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01.06.2014 | Original Article | Ausgabe 3/2014

European Journal of Trauma and Emergency Surgery 3/2014

Vascular injuries following blunt polytrauma

European Journal of Trauma and Emergency Surgery > Ausgabe 3/2014
D. J. J. Muckart, B. Pillay, T. C. Hardcastle, D. L. Skinner



Motor vehicle collisions account for the majority of blunt vascular trauma. Much of the literature describes the management of these injuries in isolation, and there is little information concerning the incidence and outcome in patients suffering multiple trauma. This study was undertaken to describe the spectrum of blunt vascular injuries in polytrauma patients.

Patients and methods

All patients who had sustained blunt vascular trauma over a 6-year period (April 2007–March 2013) were identified from a prospectively gathered database at the Level I Trauma Unit, Inkosi Albert Luthuli Central Hospital, Durban, South Africa. The retrieved data consisted of age, sex, mechanism of injury, referral source, Injury Severity Score (ISS), New Injury Severity Score (NISS), time from injury to admission, surgical intervention and outcome. The initial investigation of choice for patients sustaining multiple injuries was computed tomography (CT) angiography if they were physiologically stable, followed by directed angiography if there was doubt concerning any vascular lesion. If technically feasible, endovascular stenting was the preferred option for both aortic and peripheral vascular injuries.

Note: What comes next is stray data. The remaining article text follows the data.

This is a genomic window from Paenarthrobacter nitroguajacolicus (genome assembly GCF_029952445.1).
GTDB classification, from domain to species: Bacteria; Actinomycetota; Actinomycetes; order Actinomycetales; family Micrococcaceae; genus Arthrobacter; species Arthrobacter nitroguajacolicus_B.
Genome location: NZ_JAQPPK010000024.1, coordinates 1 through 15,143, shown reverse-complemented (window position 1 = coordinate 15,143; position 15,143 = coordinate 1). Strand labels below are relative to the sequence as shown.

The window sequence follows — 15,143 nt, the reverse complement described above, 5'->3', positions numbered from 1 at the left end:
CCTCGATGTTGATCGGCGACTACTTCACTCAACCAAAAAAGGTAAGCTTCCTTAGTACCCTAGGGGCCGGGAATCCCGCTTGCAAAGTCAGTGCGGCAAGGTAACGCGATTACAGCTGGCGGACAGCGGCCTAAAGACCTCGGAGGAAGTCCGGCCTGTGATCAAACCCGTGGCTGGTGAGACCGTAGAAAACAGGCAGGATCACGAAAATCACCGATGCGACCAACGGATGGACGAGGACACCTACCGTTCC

Of 1,033 patients who suffered blunt polytrauma, 61 (5.9 %) sustained a total of 67 blunt vascular injuries. Motor vehicle collisions accounted for 92 % of the injuries. The median ISS was 34 [interquartile range (IQR) 24–43]. The distribution of blunt vascular injuries was extremity (21), thorax (20), abdomen and pelvis (19), and head and neck (7). Endovascular repair was employed in 12 patients (ten blunt aortic injury, one carotid-cavernous sinus fistula, one external iliac artery). Of the extremity injuries, primary amputation was undertaken in 8 (38.1 %) and secondary amputation in 2 (9.5 %). The total amputation rate was 48 %. There were 17 (28.3 %) deaths, of which 11 (64.7 %) were directly attributable to the vascular injury and 6 (35.3 %) of these occurred on the operating table from exsanguination, the majority from injuries to the abdominal vena cava.


Blunt vascular injury is uncommon in the patient with multiple trauma but confers substantial morbidity and mortality. In those cases with peripheral injuries, delays in referral to definitive care frequently exceed the ischaemic time, resulting in a high rate of amputations. Central injuries, especially those of the vena cava, account for the majority of directly attributable deaths.

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